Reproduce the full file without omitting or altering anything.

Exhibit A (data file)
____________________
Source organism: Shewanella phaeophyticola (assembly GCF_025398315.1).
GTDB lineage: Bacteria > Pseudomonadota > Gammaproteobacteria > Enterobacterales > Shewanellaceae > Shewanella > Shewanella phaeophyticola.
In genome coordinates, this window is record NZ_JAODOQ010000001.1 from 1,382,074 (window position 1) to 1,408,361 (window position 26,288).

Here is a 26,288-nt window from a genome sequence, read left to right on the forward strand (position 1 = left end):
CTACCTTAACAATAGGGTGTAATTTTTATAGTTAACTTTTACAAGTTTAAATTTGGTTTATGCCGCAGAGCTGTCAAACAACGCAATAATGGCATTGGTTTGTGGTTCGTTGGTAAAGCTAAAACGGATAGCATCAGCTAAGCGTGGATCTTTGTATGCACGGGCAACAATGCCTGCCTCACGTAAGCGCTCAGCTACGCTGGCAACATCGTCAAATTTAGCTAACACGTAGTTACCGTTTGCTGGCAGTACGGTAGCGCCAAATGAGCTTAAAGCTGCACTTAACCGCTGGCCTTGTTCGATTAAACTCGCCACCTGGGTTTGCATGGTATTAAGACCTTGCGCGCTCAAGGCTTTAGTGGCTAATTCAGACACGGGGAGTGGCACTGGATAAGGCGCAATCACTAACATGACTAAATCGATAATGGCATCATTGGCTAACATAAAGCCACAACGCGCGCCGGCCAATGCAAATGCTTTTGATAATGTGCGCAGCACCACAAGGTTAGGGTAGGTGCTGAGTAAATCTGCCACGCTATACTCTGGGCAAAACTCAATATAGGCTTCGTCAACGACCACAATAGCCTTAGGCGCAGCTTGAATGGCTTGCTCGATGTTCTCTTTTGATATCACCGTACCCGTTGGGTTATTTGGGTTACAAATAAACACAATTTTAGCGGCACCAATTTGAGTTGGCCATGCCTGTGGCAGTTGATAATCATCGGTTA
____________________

Source organism: Shewanella phaeophyticola (assembly GCF_025398315.1).
GTDB lineage: Bacteria > Pseudomonadota > Gammaproteobacteria > Enterobacterales > Shewanellaceae > Shewanella > Shewanella phaeophyticola.
In genome coordinates, this window is record NZ_JAODOQ010000001.1 from 1,382,074 (window position 1) to 1,408,361 (window position 26,288).

Here is a 26,288-nt window from a genome sequence, read left to right on the forward strand (position 1 = left end):
CTACCTTAACAATAGGGTGTAATTTTTATAGTTAACTTTTACAAGTTTAAATTTGGTTTATGCCGCAGAGCTGTCAAACAACGCAATAATGGCATTGGTTTGTGGTTCGTTGGTAAAGCTAAAACGGATAGCATCAGCTAAGCGTGGATCTTTGTATGCACGGGCAACAATGCCTGCCTCACGTAAGCGCTCAGCTACGCTGGCAACATCGTCAAATTTAGCTAACACGTAGTTACCGTTTGCTGGCAGTACGGTAGCGCCAAATGAGCTTAAAGCTGCACTTAACCGCTGGCCTTGTTCGATTAAACTCGCCACCTGGGTTTGCATGGTATTAAGACCTTGCGCGCTCAAGGCTTTAGTGGCTAATTCAGACACGGGGAGTGGCACTGGATAAGGCGCAATCACTAACATGACTAAATCGATAATGGCATCATTGGCTAACATAAAGCCACAACGCGCGCCGGCCAATGCAAATGCTTTTGATAATGTGCGCAGCACCACAAGGTTAGGGTAGGTGCTGAGTAAATCTGCCACGCTATACTCTGGGCAAAACTCAATATAGGCTTCGTCAACGACCACAATAGCCTTAGGCGCAGCTTGAATGGCTTGCTCGATGTTCTCTTTTGATATCACCGTACCCGTTGGGTTATTTGGGTTACAAATAAACACAATTTTAGCGGCACCAATTTGAGTTGGCCATGCCTGTGGCAGTTGATAATCATCGGTTA